Europe remembers Shoah as Jews warn of anti-Semitism

ROME — Europeans commemorated the Holocaust on Monday, the 58th anniversary of the liberation of Auschwitz, amid widespread Jewish concern about rising anti-Israel bias and resurgent anti-Semitism across the continent.

Official Holocaust memorial days in Germany, Italy, Britain, Sweden, Denmark and Estonia featured hundreds of vigils, performances, exhibitions and other public events honoring the 6 million Jews — and others — who were murdered during the Shoah.

Holocaust survivors recounted their experiences on the airwaves, in print and in public meetings, and special educational programs were held for schoolchildren.

The aim of the programs was to make knowledge and memory of the Holocaust the key to confronting broader issues of hatred, discrimination and genocide today.

In Britain, for example, where the theme of events was "Children and the Holocaust," Home Secretary David Blunkett called Holocaust Memorial Day "a very important day for the whole nation," one that "enables us — both as individuals and as a society — to reflect on the Holocaust and its contemporary relevance for us."

The theme of children stresses the importance of educating young people about the Holocaust and other atrocities, to "remind us of what can happen if we do not continue to be vigilant in preventing the spread of racism and intolerance," Blunkett said.

Jews have slammed European governments during the past two years for a lack of vigilance concerning anti-Semitic bias.

They have sharply criticized authorities for not cracking down enough on anti-Semitic attacks carried out both by right-wing extremists and by Arabs protesting Israeli military retaliation for Palestinian terrorism.

European Jews have decried a pro-Palestinian bias in the media, and efforts in some countries to boycott Israeli products and cut cultural and intellectual ties with the Jewish state.

In Paris on Saturday, Roger Cukierman, head of the umbrella group of secular Jewish organizations in France, caused a furor by charging that leftist criticism of Israeli policy had crossed the line into a "politically correct" form of anti-Semitism.

In this, he implied, leftists were linked in a pernicious alliance of Jew-hatred with neo-Nazis and militant environmentalists.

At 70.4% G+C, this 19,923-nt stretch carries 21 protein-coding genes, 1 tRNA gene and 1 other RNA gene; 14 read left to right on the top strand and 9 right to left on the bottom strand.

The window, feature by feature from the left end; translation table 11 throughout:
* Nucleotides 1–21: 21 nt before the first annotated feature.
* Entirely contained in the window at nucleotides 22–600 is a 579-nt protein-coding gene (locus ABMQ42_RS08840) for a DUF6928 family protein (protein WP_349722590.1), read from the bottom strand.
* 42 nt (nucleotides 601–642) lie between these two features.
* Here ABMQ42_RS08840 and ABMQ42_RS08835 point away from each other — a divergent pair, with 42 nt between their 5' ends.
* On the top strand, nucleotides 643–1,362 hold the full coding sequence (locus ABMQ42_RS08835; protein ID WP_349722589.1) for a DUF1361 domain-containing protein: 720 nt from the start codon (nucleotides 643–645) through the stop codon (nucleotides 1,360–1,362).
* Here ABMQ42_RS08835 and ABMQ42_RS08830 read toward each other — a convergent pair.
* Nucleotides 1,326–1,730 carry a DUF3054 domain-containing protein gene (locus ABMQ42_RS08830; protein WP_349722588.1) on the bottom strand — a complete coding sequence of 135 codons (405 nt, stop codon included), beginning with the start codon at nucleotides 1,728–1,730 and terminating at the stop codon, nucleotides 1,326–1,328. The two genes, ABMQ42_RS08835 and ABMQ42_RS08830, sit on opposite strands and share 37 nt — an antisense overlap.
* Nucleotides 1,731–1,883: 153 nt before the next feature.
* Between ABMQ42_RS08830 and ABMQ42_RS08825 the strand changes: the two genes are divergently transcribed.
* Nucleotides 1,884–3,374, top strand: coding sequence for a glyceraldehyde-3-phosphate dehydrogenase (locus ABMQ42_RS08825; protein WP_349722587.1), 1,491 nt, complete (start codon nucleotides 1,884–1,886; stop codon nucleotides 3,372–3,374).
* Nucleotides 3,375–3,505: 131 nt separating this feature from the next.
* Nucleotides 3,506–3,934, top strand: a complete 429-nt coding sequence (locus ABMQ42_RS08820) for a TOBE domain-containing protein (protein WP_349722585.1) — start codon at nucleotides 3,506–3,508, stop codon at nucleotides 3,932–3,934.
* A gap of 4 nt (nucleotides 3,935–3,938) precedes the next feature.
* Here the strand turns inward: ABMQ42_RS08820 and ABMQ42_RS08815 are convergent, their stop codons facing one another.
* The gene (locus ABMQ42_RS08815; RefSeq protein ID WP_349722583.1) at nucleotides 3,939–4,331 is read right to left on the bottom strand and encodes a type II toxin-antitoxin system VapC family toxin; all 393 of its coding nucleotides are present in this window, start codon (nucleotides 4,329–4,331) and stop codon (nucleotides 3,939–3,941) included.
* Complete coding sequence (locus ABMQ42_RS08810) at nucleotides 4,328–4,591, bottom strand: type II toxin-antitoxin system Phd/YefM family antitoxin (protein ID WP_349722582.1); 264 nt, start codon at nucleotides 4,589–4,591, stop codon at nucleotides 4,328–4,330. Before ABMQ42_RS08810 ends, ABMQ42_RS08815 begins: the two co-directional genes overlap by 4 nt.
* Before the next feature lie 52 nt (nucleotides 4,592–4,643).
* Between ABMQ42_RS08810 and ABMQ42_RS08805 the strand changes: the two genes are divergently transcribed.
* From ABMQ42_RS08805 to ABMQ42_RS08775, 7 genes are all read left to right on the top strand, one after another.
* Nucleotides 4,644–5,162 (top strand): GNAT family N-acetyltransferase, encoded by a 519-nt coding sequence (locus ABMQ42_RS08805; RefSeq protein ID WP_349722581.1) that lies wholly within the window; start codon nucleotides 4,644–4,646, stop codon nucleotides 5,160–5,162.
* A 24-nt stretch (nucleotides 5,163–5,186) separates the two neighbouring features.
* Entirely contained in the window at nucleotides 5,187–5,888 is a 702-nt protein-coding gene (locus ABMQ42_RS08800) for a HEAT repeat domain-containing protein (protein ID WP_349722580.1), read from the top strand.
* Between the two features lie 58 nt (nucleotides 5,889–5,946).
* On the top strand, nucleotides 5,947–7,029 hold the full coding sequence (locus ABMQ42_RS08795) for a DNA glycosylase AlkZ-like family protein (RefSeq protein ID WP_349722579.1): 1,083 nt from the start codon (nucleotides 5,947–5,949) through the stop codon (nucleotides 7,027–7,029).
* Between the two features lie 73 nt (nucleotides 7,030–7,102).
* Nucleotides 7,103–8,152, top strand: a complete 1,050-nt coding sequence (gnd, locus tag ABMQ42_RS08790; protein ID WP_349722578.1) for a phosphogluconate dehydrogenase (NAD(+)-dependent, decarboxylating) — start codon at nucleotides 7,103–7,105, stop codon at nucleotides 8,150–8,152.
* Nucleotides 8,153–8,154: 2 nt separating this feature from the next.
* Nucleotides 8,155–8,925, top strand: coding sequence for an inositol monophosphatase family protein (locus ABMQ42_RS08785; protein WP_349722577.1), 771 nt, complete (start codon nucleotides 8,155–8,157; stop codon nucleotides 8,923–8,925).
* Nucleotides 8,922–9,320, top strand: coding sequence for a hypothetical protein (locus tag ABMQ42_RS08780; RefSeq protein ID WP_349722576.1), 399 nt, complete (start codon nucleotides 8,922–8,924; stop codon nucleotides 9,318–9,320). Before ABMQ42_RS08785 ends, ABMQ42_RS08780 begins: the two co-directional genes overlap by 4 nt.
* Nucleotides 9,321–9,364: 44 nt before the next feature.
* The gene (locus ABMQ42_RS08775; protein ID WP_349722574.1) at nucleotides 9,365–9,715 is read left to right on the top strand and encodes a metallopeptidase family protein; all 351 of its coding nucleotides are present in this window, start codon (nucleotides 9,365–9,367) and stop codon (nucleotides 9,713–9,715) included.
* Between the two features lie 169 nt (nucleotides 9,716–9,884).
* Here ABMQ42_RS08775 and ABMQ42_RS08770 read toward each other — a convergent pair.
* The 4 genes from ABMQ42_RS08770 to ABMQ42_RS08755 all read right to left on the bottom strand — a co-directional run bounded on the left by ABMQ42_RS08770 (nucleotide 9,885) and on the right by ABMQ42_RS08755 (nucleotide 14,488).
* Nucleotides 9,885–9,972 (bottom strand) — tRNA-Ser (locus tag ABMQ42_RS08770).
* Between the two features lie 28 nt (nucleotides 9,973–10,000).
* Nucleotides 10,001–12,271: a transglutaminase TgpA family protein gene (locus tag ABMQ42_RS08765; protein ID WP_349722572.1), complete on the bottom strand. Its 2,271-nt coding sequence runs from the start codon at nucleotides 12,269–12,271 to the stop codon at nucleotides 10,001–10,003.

In Italy, Jewish commentator Giorgio Israel warned that commemorations that did not go beyond memorializing the past could lose their meaning.

Holocaust memorial days, he wrote, "are crowded with hundreds of events and initiatives that all too often drip with empty and senseless rhetoric; on the other hand, total silence surrounds the spread of manifestations, even physical manifestations, of anti-Semitism."

In Germany, which has marked an official Day of Remembrance for Victims of Nazism on Jan. 27 since 1996, the centerpiece of this year's events was a political move opening a new chapter between German Jews and the state.

Chancellor Gerhard Schroeder and Paul Spiegel, head of the Central Council of Jews in Germany, signed a landmark agreement giving Germany's main Jewish organization the same legal status as the country's main Catholic and Lutheran churches.

"Remembering the Holocaust is thus bound up with a declaration in favor of a good and secure future for Jews in Germany,'' Schroeder said at the signing ceremony.

The accord triples the Central Council's annual funding from the government to $3.2 million, and establishes the first legal partnership between the Jewish community and the German government since World War II.

Officially mandated, memorial day commemorations are a relatively recent phenomenon in Europe. They are separate from the Yom HaShoah memorial day celebrated by Israel and the Jewish people.

Great Britain, Italy and Sweden marked their first official Holocaust memorial days on Jan. 27 in 2001, and Estonia decided to adopt the date last year. Denmark, too, marked its first official Auschwitz Day this year.